Our experience has been quite good. But our net returns over the past decade have still been a bit below what most investors need in order for their financial plan to run smoothly. While our portfolios have generated ten-year average returns ranging from +4.97% to +6.45% per year, we know from experience that most investors need between +7.00% and +9.00% to stay financially afloat. Over the past decade, practically nothing has produced those kinds of returns, and with interest rates currently at historic lows, the presence of some portfolio risk is a must for nearly every investor.
Our ten-year history of successfully managing investment risk has really been our most successful feature. And so our challenge over the next decade is to take our portfolio management process from good to great. This will mean working diligently to produce an additional excess annual return of approximately 2-3 percentage points without experiencing additional meaningful risk beyond our experience over the past ten years. Look for more information in the coming weeks…
Over the past decade, I’ve offered my insights on what issues I believe are most likely to impact our managed portfolios, as well as the economic well-being of our clients. Almost everyone likes to hear predictions, and frankly they can be a lot of fun. But the immediate future is quite unclear. The global stimulus package that was enacted last year has certainly stabilized the world-wide economy. But it can only do so much when compared to the enormity of the big issues of the day. The facts are clear: we’ve developed and built and expanded our global economy so much over the past thirty years that much of our modern society’s needs (at least in the developed world) have been met. I believe that no matter how much stimulus is enacted, it cannot change the fact that most of the roads and airports and factories and power plants and strip malls and houses that are needed by our society have already been built. Maintenance is one thing, but further expansion is quite another.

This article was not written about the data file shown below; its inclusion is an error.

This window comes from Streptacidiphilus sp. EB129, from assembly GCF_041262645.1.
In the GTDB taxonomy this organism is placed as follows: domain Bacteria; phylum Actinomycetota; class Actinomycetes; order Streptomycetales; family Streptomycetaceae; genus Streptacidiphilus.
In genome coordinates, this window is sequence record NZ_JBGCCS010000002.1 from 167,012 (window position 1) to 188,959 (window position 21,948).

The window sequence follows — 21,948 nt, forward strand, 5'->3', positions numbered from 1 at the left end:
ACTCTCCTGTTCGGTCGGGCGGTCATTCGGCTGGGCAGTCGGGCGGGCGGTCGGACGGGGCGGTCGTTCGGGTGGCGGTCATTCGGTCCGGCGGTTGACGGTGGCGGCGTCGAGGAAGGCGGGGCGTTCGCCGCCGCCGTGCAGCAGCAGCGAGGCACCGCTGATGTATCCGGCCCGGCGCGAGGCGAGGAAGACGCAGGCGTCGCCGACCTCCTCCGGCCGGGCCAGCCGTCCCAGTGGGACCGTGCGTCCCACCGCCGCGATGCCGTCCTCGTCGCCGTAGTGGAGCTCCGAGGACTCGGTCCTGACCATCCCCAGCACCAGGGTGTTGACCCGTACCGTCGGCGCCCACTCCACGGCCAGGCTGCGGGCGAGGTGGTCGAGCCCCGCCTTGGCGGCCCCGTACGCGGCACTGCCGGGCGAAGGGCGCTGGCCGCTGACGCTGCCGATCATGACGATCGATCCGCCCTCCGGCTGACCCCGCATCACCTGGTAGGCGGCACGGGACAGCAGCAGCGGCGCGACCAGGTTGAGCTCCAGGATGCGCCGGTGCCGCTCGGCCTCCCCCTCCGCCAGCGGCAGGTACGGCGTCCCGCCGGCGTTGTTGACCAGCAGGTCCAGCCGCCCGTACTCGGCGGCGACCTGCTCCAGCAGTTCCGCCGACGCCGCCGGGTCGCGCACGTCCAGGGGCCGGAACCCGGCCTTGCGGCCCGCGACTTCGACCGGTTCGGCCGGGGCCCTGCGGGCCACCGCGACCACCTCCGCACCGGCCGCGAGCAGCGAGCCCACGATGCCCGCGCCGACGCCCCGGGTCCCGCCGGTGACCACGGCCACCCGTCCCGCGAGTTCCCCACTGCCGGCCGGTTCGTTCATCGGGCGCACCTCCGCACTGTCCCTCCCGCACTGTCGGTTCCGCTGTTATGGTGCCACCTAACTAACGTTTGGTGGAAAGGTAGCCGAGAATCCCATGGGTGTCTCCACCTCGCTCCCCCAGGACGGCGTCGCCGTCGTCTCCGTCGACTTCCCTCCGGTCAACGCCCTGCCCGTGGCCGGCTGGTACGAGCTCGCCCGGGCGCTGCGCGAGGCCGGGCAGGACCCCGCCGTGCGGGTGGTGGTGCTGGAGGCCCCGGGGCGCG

But in no way do I believe that the future will be as bleak as many make it out to be, even without economic growth. The future is what you make of it, and I believe the challenge of this generation of Americans lies in figuring out how each individual and family and institution can work to capture the growth and equity and capital that have been created by past generations and preserve it for our indefinite future use. Capitalism will continue to be as dynamic as ever, but it unfortunately is a system that inherently has winners and losers. I see my firm’s role in a shrinking economy as being twofold: 1) being realistic about the challenges that lay ahead, and 2) implementing real solutions that can help make the transition to a smaller economy easier, more predictable, and in the end more comfortable.
In the meantime, the market reality is also clear: we continue to be in an upward trending market, but one that is not without volatility. This presents us with the opportunity to create and capture additional wealth until such time as the current favorable trend reverses itself. Our models continue to point to an overall supportive market environment, but because that may already be changing we stand ready to adjust our exposure to the markets as needed in the most efficient and timely manner available.